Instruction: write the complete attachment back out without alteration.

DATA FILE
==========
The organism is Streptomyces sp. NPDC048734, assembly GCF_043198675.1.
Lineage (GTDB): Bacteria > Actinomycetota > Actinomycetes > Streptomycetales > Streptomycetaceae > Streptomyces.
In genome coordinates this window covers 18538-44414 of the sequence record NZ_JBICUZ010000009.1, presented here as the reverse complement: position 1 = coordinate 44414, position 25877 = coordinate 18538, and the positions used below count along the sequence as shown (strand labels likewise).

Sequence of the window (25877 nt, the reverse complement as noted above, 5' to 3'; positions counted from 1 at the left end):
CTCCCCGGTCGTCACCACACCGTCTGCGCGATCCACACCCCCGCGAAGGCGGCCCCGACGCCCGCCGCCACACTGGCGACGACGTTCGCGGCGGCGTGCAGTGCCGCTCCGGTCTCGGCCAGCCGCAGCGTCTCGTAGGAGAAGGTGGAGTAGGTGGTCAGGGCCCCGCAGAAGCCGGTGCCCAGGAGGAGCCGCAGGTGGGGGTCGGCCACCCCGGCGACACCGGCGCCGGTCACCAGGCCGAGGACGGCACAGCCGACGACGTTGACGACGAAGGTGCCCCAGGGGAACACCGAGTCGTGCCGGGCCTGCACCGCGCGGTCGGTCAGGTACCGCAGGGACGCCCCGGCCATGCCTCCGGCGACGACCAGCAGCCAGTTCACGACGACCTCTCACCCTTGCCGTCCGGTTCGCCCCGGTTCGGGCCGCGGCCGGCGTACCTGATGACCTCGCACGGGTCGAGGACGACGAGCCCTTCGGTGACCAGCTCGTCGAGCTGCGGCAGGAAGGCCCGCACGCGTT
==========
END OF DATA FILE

The organism is Streptomyces sp. NPDC048734, assembly GCF_043198675.1.
Lineage (GTDB): Bacteria > Actinomycetota > Actinomycetes > Streptomycetales > Streptomycetaceae > Streptomyces.
In genome coordinates this window covers 18538-44414 of the sequence record NZ_JBICUZ010000009.1, presented here as the reverse complement: position 1 = coordinate 44414, position 25877 = coordinate 18538, and the positions used below count along the sequence as shown (strand labels likewise).

Sequence of the window (25877 nt, the reverse complement as noted above, 5' to 3'; positions counted from 1 at the left end):
CTCCCCGGTCGTCACCACACCGTCTGCGCGATCCACACCCCCGCGAAGGCGGCCCCGACGCCCGCCGCCACACTGGCGACGACGTTCGCGGCGGCGTGCAGTGCCGCTCCGGTCTCGGCCAGCCGCAGCGTCTCGTAGGAGAAGGTGGAGTAGGTGGTCAGGGCCCCGCAGAAGCCGGTGCCCAGGAGGAGCCGCAGGTGGGGGTCGGCCACCCCGGCGACACCGGCGCCGGTCACCAGGCCGAGGACGGCACAGCCGACGACGTTGACGACGAAGGTGCCCCAGGGGAACACCGAGTCGTGCCGGGCCTGCACCGCGCGGTCGGTCAGGTACCGCAGGGACGCCCCGGCCATGCCTCCGGCGACGACCAGCAGCCAGTTCACGACGACCTCTCACCCTTGCCGTCCGGTTCGCCCCGGTTCGGGCCGCGGCCGGCGTACCTGATGACCTCGCACGGGTCGAGGACGACGAGCCCTTCGGTGACCAGCTCGTCGAGCTGCGGCAGGAAGGCCCGCACGCGTT